Re-establishing Wetlands to Remove 1,000 Tonnes of Nitrogen

By Ministry of Environment and Food of Denmark , February 06, 2017

In a cooperation between Danish municipalities and the state, steps have been taken for the most extensive initiative for wetlands yet – it will reduce nitrogen by 1,200 tonnes and phosphorus by 4 tonnes a year.

The state is planning to use a total of DKK 1.6 billion over the next five years to recreate wetlands that are set to reduce the transfer of nitrogen and phosphorus to bays and lakes. The municipalities and The Danish Nature Agency of the Environment and Food Ministry will implement the project – a project that is by far the most extensive initiative for wetlands in Denmark. Overall, they expect that approximately 13,000 hectares will be turned into new wetlands.

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The new wetlands will be able to remove 1,200 tonnes of nitrogen and 4 tonnes of phosphorus on an annual basis while simultaneously creating a new habitat for animal life and flora.

We can look forward to a comprehensive effort to recreate wetlands that will reduce the transfer of nitrogen to our bays and coastal waters. We initiate nature’s own water treatment so to speak. First and foremost, the result is cleaner water. However, in the long run, the project will also provide better conditions for birds and fishes, says the Minister for Environment and Food of Denmark, Esben Lunde Larsen.

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Cooperation with municipalities

The project was initiated in the Ministry’s programme where a cooperation agreement has been made between Local Government Denmark and the Ministry for Environment and Food of Denmark. This means that the municipalities can start finding suitable areas in the parts of the country where there is a need to lower the transfer of nitrogen to the aquatic environment. If they want, they can also include The Danish Nature Agency as project owner.

We look forward to continuing our good cooperation with farmers in finding suitable areas for wetland. We have also made arrangements with the state to develop new solutions in relation to wetlands – solutions that will make it easier and more attractive for farmers to provide us with areas for the project. One of the things that we look forward to is a good dialogue with them concerning small wetlands. With this initiative to re-establish nature, it is important that we ensure that the effort for wetlands is included in a synergy with the new means and other initiatives – especially because the most suitable projects have already been established, says the chairman for the Committee of Technology and Environment at Local Government Denmark.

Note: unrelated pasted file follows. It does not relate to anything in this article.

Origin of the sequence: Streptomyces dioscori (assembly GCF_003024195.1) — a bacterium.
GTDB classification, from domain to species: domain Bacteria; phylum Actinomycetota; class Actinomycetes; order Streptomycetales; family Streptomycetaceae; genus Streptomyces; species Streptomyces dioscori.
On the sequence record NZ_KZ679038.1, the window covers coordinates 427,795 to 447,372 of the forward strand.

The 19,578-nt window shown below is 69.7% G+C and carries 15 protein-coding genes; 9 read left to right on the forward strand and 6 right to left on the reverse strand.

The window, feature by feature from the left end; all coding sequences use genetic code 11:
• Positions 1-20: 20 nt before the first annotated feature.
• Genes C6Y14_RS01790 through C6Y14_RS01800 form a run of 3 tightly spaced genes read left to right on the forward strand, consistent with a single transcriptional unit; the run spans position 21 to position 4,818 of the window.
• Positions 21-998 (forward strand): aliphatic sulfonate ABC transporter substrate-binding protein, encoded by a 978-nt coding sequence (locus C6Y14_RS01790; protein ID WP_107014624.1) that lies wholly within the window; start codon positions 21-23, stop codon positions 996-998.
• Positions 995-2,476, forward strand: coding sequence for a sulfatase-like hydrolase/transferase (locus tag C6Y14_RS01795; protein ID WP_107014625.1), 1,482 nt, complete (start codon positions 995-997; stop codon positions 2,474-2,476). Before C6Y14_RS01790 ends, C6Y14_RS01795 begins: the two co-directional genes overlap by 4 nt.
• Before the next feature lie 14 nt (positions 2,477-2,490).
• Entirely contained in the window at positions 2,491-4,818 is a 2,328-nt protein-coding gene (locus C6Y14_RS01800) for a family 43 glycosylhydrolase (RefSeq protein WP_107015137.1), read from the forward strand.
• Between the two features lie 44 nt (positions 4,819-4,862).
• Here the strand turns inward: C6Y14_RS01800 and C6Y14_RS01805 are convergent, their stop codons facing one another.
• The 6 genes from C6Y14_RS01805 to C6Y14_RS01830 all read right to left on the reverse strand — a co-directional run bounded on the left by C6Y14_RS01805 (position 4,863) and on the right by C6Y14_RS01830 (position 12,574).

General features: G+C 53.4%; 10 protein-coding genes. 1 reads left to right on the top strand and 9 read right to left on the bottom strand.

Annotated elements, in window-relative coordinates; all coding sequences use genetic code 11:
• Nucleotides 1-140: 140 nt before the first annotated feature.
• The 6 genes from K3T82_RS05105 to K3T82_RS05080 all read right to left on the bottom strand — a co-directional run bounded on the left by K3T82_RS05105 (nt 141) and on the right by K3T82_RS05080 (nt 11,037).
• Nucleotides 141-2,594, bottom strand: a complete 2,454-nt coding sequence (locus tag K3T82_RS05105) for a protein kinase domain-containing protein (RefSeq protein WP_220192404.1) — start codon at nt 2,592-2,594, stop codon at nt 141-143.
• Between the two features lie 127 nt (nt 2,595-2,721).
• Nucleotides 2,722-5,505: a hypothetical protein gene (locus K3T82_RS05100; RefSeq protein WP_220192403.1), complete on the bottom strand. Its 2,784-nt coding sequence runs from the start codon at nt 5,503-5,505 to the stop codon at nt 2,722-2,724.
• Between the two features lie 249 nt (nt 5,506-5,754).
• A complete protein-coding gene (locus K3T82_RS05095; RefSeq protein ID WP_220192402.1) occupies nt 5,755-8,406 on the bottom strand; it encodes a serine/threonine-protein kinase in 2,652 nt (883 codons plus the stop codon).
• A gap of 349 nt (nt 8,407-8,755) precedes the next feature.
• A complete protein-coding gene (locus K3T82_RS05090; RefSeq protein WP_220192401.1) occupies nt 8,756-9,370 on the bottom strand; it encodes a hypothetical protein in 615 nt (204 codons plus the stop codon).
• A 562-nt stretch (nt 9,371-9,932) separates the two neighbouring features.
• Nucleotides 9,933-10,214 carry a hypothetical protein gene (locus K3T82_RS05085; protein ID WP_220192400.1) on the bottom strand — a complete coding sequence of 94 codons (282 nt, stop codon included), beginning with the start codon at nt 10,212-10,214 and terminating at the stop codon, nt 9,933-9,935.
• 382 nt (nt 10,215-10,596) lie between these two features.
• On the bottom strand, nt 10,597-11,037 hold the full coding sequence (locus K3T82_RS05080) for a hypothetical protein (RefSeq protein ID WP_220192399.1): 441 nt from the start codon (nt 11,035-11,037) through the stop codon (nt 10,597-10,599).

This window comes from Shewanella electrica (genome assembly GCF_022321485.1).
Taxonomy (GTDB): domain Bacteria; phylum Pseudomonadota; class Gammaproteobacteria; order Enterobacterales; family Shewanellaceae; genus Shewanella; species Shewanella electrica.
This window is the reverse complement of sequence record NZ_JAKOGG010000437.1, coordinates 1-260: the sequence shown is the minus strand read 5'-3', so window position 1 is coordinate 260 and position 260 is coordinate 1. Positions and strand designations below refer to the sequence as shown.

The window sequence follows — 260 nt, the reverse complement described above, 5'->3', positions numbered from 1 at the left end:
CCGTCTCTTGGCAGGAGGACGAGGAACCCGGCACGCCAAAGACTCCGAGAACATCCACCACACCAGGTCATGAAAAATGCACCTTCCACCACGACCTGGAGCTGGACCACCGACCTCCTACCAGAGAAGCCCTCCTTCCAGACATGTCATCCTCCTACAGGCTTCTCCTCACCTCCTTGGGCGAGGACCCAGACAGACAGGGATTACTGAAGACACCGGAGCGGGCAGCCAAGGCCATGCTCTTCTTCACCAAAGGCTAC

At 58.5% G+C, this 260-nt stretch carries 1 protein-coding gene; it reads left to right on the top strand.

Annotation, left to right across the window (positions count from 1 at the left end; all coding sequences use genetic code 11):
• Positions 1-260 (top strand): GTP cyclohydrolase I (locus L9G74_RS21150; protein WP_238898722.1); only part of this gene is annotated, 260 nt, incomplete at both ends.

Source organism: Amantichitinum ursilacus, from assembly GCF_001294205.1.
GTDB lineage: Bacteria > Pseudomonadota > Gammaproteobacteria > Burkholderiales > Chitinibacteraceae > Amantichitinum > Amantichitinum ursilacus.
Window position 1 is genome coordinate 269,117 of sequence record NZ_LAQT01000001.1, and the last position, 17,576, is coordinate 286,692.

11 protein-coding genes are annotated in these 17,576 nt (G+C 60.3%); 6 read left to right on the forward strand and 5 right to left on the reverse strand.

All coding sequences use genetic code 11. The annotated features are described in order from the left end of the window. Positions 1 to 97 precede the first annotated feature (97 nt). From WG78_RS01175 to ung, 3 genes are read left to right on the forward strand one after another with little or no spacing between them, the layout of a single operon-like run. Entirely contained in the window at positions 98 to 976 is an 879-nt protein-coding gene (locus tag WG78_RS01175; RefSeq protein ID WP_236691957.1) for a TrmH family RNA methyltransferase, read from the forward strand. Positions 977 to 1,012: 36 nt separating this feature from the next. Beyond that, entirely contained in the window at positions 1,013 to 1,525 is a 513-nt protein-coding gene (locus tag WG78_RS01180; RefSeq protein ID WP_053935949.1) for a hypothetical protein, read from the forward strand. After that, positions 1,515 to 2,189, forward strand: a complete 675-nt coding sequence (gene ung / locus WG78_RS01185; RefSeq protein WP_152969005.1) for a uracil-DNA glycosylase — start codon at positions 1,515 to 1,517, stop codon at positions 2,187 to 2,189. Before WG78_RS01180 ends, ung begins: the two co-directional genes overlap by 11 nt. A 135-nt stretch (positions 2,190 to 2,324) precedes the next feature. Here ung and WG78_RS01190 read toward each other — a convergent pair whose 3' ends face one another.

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The wetlands have to be established through voluntary agreements with farmers that offer the project their land in return of compensation – or through arrangements for divisions of land in places where land can be bought and exchanged.       

The next round of applications for municipalities opens on March 1st this year. It usually takes between two to five years to establish a wetland.


  • When the initiative has been executed, it will remove 1,200 tonnes of nitrogen from the cultivated fields. The 4 tonnes of phosphorus will be removed by recreating approximately 800 hectares of wetlands near lakes set to be cleaned. The project is a part of an effort to fulfil the EU’s Water Framework Directive.
  • The new wetland cannot be re-cultivated later. They will have habitats that thrive on nutrient-rich water from the fields which is especially favourable for waterfowls and birds like geese and ducks. Frogs and other amphibians will also receive more habitats.
  • Plans have been made for nitrogen-wetlands worth DKK 1.5 billion and phosphorus-wetlands worth DKK 70 million in total. The Danish Rural Development Programme finances 75 percent of the initiative, while the Danish Treasury finances the rest. However, the pilot studies are 100 percent financed by the EU.
  • Wetlands have always purified water from the fields. It happens when the water is in low-lying areas during the winter and releases nitrogen into the air. For many years, the wetlands were drained and, as a result, lost their ability to remove nitrogen. They will now be made wet again. In some places, recreational areas may be created in accordance with the landowner but in all places will attractive conditions for nature be re-established.

Source: Ministry of Environment and Food of Denmark

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